"They're not crediting us or giving us 20 percent": composers of Halo trilogy sue Microsoft for royalties
Marty O'Donnell and Mike Salvatori, composers of the original Halo trilogy, have sued Microsoft for unpaid royalties, going as far back as 20 years. If the lawsuit remains unresolved, it can potentially stop the airing of the highly anticipated Halo TV series that is set to come out on Paramount+ on March 24, 2022.
According to O'Donnell, Halo’s iconic music was licensed to Bungie by the two composers operating under the banner of “O'Donnell Salvatori Inc.” before Microsoft bought the company. After Bungie’s acquisition, the pair sold Halo’s music rights to Microsoft and, in exchange, Microsoft agreed to pay 20% of the royalties from non-gaming use and a quarterly accounting review. But although the due received royalty cheques from Microsoft, they didn’t get the quarterly accounting reviews that the company had reportedly agreed upon.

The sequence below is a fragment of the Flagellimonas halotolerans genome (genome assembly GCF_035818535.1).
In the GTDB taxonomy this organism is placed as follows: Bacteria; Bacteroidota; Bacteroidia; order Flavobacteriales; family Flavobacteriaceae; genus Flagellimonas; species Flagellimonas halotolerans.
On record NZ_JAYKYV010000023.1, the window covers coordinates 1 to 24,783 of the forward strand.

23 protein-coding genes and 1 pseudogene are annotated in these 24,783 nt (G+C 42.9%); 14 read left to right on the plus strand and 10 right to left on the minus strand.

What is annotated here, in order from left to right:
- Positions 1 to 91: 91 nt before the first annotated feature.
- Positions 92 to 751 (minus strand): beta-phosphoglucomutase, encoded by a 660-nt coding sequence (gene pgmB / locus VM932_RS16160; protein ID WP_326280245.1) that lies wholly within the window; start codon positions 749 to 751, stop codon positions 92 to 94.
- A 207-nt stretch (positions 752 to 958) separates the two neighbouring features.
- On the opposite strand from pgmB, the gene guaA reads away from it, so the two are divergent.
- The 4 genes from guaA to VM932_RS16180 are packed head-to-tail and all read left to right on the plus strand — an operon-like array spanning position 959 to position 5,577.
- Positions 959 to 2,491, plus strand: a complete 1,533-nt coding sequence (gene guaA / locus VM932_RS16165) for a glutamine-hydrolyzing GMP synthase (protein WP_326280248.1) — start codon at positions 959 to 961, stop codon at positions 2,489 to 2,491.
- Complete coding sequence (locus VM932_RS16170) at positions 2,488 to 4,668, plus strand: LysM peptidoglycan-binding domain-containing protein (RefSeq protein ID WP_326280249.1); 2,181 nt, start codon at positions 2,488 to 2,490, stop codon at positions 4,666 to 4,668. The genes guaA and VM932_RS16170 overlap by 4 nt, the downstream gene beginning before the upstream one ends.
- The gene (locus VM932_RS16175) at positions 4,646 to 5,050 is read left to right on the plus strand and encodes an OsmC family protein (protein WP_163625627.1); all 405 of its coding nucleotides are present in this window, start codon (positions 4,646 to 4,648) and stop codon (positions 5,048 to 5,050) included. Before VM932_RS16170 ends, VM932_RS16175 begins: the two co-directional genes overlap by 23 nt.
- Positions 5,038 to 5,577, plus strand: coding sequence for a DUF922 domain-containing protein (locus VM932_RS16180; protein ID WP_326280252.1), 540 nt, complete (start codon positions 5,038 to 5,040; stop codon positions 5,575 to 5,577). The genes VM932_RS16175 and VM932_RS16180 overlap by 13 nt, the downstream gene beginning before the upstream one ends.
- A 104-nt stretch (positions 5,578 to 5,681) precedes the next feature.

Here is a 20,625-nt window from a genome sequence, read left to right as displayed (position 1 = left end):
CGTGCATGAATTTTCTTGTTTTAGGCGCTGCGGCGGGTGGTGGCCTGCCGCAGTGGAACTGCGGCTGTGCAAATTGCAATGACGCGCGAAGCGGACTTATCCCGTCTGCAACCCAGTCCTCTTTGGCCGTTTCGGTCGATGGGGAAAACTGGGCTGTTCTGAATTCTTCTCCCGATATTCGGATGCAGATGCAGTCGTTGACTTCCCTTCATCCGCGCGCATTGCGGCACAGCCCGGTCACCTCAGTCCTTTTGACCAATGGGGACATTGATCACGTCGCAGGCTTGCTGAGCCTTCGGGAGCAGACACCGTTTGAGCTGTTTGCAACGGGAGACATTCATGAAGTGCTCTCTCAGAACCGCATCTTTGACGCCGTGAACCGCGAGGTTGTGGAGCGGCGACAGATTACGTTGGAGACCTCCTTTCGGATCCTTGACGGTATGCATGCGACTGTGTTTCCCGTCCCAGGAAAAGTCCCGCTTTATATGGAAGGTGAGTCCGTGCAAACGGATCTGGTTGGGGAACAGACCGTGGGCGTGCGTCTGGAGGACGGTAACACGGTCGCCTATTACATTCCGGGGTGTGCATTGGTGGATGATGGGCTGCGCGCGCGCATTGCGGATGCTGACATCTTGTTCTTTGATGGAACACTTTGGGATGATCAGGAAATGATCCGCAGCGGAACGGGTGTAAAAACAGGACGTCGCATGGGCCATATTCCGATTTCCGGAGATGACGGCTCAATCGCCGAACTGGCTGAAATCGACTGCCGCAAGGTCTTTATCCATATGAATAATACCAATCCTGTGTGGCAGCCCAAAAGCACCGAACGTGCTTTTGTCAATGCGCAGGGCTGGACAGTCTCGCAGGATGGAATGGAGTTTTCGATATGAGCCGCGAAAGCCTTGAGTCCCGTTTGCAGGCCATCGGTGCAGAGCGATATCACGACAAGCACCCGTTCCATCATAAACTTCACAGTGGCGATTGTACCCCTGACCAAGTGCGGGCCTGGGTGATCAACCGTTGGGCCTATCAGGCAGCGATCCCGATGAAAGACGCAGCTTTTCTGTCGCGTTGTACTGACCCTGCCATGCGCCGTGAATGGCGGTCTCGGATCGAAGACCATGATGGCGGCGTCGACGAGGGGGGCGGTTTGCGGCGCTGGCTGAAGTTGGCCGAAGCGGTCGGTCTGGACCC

“And then the cheque we would get seemed like, okay, if this is 20 percent, then it doesn't seem like Microsoft is really making much money. So we would say, 'Could you guys tell us what the numbers are?' And then they just wouldn't. But sure enough, four months later, you would get another little cheque, and just, 'Here's your amount.' But it wasn't connected to anything,” O'Donnell explained in an interview given to Eurogamer.
O'Donnell and Salvatori are also upset for not being credited for creating the original music that has been reenacted in Halo Infinite and the upcoming Paramount+ Halo series. “They're not crediting us or giving us 20 percent or accounting for it or anything. So part of the lawsuit is to discover what the damages should be.”, explained O'Donnell.
The current lawsuit against Microsoft is not for the ownership of the music but to find out how much money does the company owes the duo. While the case is currently in the mediation phase, if the parties don’t reach a deal, it will go to court. And if the case does go to court, the airing of the Halo TV series can also be blocked as the composers have reportedly instructed their lawyers to look into the possibility.